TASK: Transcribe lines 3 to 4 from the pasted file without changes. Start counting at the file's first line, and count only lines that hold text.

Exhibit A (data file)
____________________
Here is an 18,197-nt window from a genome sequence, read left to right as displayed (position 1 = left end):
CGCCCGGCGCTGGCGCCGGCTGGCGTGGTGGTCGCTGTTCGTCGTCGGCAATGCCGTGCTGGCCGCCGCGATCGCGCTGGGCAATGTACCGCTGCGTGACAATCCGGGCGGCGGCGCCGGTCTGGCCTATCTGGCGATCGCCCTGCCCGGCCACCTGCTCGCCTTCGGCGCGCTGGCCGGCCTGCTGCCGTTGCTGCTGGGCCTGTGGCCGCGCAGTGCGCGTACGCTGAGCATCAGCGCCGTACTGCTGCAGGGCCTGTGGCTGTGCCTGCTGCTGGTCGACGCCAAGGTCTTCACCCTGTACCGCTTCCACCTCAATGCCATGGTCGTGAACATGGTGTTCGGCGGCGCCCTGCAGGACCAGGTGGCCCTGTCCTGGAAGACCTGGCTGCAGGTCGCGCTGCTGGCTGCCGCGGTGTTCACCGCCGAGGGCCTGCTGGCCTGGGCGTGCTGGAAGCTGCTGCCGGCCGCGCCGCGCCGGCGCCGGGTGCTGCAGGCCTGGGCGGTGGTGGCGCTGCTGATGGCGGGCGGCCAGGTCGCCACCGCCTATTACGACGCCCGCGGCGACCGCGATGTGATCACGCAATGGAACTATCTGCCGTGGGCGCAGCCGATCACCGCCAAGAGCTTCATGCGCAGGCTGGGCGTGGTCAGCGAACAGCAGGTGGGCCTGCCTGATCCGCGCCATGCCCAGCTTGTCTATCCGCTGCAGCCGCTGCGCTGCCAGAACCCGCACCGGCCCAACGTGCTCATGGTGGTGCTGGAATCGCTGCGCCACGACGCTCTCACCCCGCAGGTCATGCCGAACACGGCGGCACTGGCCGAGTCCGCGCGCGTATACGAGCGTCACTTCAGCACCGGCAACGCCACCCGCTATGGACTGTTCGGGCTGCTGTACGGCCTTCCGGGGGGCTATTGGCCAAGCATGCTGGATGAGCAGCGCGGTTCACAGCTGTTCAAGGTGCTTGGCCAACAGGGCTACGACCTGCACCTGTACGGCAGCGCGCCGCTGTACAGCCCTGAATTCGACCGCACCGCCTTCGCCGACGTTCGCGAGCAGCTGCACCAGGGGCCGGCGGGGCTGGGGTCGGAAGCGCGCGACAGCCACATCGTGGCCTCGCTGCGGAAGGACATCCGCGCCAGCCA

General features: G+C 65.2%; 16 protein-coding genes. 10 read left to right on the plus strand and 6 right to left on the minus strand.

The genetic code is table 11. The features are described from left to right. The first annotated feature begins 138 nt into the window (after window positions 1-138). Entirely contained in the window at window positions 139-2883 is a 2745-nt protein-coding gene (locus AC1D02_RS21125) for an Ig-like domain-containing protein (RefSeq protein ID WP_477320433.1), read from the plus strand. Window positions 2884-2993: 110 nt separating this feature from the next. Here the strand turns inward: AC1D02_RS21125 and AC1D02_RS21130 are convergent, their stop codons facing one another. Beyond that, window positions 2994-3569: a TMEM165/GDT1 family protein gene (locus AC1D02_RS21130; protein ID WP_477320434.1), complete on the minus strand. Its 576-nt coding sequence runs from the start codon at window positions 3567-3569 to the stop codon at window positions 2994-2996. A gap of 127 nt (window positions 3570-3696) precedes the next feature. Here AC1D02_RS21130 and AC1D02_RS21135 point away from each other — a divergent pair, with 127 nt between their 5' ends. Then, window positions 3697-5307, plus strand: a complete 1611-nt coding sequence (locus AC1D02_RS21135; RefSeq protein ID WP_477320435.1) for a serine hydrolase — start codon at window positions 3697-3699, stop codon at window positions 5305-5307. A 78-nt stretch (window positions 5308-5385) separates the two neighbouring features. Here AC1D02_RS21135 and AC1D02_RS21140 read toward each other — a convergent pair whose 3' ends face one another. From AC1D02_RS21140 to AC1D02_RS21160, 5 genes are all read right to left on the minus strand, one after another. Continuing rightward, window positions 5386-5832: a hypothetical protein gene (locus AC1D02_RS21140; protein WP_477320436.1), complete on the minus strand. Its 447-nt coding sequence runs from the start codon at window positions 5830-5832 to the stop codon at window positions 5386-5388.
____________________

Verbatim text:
General features: G+C 65.2%; 16 protein-coding genes. 10 read left to right on the plus strand and 6 right to left on the minus strand.

The genetic code is table 11. The features are described from left to right. The first annotated feature begins 138 nt into the window (after window positions 1-138). Entirely contained in the window at window positions 139-2883 is a 2745-nt protein-coding gene (locus AC1D02_RS21125) for an Ig-like domain-containing protein (RefSeq protein ID WP_477320433.1), read from the plus strand. Window positions 2884-2993: 110 nt separating this feature from the next. Here the strand turns inward: AC1D02_RS21125 and AC1D02_RS21130 are convergent, their stop codons facing one another. Beyond that, window positions 2994-3569: a TMEM165/GDT1 family protein gene (locus AC1D02_RS21130; protein ID WP_477320434.1), complete on the minus strand. Its 576-nt coding sequence runs from the start codon at window positions 3567-3569 to the stop codon at window positions 2994-2996. A gap of 127 nt (window positions 3570-3696) precedes the next feature. Here AC1D02_RS21130 and AC1D02_RS21135 point away from each other — a divergent pair, with 127 nt between their 5' ends. Then, window positions 3697-5307, plus strand: a complete 1611-nt coding sequence (locus AC1D02_RS21135; RefSeq protein ID WP_477320435.1) for a serine hydrolase — start codon at window positions 3697-3699, stop codon at window positions 5305-5307. A 78-nt stretch (window positions 5308-5385) separates the two neighbouring features. Here AC1D02_RS21135 and AC1D02_RS21140 read toward each other — a convergent pair whose 3' ends face one another. From AC1D02_RS21140 to AC1D02_RS21160, 5 genes are all read right to left on the minus strand, one after another. Continuing rightward, window positions 5386-5832: a hypothetical protein gene (locus AC1D02_RS21140; protein WP_477320436.1), complete on the minus strand. Its 447-nt coding sequence runs from the start codon at window positions 5830-5832 to the stop codon at window positions 5386-5388.